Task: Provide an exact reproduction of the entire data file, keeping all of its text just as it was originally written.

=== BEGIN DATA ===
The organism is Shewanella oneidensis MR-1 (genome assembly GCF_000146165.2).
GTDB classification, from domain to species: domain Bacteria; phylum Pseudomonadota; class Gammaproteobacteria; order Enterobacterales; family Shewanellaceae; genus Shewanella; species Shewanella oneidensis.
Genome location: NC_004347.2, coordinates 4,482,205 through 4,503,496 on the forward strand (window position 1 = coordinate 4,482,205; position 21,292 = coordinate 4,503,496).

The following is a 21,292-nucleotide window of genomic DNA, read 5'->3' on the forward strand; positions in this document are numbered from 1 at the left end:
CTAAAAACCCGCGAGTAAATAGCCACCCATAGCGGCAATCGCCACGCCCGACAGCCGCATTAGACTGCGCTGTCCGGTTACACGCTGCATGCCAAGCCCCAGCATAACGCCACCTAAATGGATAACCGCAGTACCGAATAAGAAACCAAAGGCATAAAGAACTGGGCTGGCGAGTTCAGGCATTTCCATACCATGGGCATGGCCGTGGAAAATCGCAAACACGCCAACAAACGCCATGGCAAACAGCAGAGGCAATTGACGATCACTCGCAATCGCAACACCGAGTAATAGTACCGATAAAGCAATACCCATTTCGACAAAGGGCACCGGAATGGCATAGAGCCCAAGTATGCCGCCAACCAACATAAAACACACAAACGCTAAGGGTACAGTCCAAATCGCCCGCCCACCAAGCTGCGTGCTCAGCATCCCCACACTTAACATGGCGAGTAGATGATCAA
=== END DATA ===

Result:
The organism is Shewanella oneidensis MR-1 (genome assembly GCF_000146165.2).
GTDB classification, from domain to species: domain Bacteria; phylum Pseudomonadota; class Gammaproteobacteria; order Enterobacterales; family Shewanellaceae; genus Shewanella; species Shewanella oneidensis.
Genome location: NC_004347.2, coordinates 4,482,205 through 4,503,496 on the forward strand (window position 1 = coordinate 4,482,205; position 21,292 = coordinate 4,503,496).

The following is a 21,292-nucleotide window of genomic DNA, read 5'->3' on the forward strand; positions in this document are numbered from 1 at the left end:
CTAAAAACCCGCGAGTAAATAGCCACCCATAGCGGCAATCGCCACGCCCGACAGCCGCATTAGACTGCGCTGTCCGGTTACACGCTGCATGCCAAGCCCCAGCATAACGCCACCTAAATGGATAACCGCAGTACCGAATAAGAAACCAAAGGCATAAAGAACTGGGCTGGCGAGTTCAGGCATTTCCATACCATGGGCATGGCCGTGGAAAATCGCAAACACGCCAACAAACGCCATGGCAAACAGCAGAGGCAATTGACGATCACTCGCAATCGCAACACCGAGTAATAGTACCGATAAAGCAATACCCATTTCGACAAAGGGCACCGGAATGGCATAGAGCCCAAGTATGCCGCCAACCAACATAAAACACACAAACGCTAAGGGTACAGTCCAAATCGCCCGCCCACCAAGCTGCGTGCTCAGCATCCCCACACTTAACATGGCGAGTAGATGATCAA